As a beginner in Korean but with a knowledge of basic Japanese grammar, so far I tried to draw analogies between the grammars of both languages. Maybe it's not the right approach, but even so, I would like to clarify a specific grammatical construction, comparing the examples I saw for both languages meaning "Both X and Y".
More exactly: "Both cafés and restaurants are many".
In Japanese, it would go as follows:
Kissaten-mo resutoran-mo ooi where mo is an inclusive particle meaning approximately "also" / "as well", but in this sentence making up for a conjunction meaning "as much X as Y". The phrase is finished by an adjective meaning "numerous", which does not require a declarative particle in this example.
The Korean translation I've found is as follows:
다방도 많고 식당도 많(습니)다. I'm sure that the particle "도" plays the same role as Japanese mo. But the descriptive verb "많(...)" is repeated for each noun, being the earlier instance of the verb followed by the copulative particle (if I got the terminology right) "고" meaning "and", and the latter instance followed by the declarative particle "다", mandatory to end an affirmative sentence.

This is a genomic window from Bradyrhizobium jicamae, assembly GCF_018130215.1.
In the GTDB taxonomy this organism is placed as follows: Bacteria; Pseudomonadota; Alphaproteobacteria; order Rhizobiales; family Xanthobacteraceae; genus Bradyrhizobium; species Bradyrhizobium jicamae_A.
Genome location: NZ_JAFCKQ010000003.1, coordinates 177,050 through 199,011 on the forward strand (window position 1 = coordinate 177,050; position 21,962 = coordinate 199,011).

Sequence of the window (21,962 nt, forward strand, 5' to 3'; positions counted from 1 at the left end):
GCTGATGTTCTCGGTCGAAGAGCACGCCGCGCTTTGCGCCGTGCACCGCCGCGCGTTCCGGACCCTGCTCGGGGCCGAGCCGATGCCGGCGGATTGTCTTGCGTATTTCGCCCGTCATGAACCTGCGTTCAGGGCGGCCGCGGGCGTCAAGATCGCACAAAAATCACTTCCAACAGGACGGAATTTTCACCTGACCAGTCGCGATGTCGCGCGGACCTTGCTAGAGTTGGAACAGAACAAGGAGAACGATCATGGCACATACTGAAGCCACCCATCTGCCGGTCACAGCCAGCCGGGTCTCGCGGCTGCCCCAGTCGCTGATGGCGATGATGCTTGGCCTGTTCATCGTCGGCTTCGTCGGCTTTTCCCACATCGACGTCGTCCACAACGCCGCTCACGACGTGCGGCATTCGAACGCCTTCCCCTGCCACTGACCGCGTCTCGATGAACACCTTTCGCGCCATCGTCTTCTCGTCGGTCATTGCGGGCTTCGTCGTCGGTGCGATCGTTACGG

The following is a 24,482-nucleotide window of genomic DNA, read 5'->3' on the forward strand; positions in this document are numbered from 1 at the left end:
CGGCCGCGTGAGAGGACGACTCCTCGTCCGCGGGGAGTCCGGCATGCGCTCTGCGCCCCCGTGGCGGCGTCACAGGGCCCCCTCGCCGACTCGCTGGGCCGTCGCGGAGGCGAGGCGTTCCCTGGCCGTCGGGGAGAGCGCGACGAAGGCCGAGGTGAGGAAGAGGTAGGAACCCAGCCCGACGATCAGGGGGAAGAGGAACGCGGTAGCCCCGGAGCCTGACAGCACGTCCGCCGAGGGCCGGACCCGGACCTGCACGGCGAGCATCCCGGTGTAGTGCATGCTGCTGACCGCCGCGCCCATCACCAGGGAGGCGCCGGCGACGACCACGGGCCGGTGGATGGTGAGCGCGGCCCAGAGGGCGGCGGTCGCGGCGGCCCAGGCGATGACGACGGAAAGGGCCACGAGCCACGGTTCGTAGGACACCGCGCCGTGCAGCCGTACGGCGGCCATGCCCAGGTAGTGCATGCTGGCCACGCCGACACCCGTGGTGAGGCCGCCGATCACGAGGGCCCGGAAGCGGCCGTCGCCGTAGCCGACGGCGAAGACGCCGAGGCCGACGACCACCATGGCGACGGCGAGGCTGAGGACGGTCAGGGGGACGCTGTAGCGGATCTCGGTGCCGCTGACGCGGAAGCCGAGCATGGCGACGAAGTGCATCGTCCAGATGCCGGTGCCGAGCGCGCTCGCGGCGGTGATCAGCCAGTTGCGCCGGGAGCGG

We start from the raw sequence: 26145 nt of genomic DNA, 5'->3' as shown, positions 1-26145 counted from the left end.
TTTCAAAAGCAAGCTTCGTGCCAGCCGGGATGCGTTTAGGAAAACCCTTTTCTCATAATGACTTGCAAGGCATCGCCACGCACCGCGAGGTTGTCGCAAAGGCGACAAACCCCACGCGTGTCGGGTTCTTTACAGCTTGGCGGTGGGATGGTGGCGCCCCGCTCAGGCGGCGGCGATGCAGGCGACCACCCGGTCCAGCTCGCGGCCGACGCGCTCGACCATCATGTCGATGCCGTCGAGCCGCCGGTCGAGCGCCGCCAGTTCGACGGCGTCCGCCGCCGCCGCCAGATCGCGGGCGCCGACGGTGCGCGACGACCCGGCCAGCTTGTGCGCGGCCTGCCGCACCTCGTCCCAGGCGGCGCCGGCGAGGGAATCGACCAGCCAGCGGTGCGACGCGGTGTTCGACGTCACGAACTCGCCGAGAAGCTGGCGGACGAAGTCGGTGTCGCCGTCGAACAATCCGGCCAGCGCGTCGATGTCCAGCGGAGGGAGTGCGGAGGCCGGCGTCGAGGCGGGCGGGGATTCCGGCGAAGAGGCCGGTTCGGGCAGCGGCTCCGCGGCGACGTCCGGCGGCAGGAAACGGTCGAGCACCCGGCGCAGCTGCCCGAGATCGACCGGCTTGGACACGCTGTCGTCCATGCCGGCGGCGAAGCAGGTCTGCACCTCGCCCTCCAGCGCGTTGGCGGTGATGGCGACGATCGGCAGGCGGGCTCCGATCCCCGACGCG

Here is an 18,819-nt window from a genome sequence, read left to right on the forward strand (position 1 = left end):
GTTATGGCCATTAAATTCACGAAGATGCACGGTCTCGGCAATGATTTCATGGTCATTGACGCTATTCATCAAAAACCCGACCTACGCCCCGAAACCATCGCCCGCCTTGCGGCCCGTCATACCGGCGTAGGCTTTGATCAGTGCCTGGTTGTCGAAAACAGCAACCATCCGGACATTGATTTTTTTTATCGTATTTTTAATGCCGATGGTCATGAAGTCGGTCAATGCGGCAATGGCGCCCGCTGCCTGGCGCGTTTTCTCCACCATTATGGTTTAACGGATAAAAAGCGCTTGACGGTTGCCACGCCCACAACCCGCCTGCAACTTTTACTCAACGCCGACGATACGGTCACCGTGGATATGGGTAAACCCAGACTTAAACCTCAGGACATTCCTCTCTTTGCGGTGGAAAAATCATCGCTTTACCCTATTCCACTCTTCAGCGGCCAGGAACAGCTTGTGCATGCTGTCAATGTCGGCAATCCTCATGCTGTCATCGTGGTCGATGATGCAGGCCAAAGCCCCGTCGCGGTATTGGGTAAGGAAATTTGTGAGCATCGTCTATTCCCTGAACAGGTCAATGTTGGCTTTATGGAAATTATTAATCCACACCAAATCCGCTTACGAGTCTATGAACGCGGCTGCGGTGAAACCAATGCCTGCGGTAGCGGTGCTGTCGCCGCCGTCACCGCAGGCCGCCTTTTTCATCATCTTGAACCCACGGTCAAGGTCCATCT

Perhaps I'd better just forget about Japanese at this point, right? In Japanese, the descriptive word is only needed once, since the inclusive particle (which could be attached to as many nouns in sequence as we felt like) connects every noun to their common description. In Japanese, "As much X as Y are Z" is rendered like "As much X, as much Y, (...) is Z".
In Korean, "As much X as Y are Z" is literally told
"As much X is Z and as much Y is Z"?
I've found another sentence, as follows:
가개와 백화점도 있(습니)다meaning "There are also shops and malls". If I'm not wrong, "와" is the equivalent for "and" when connecting two nouns directly. Perhaps I could also say
다방와 식당도 많다so that I would only need the verb once, but this variant would express a slightly different nuance, meaning literally "Moreover, cafés and restaurants are many" rather than "There's plenty of cafés as much as of restaurants"?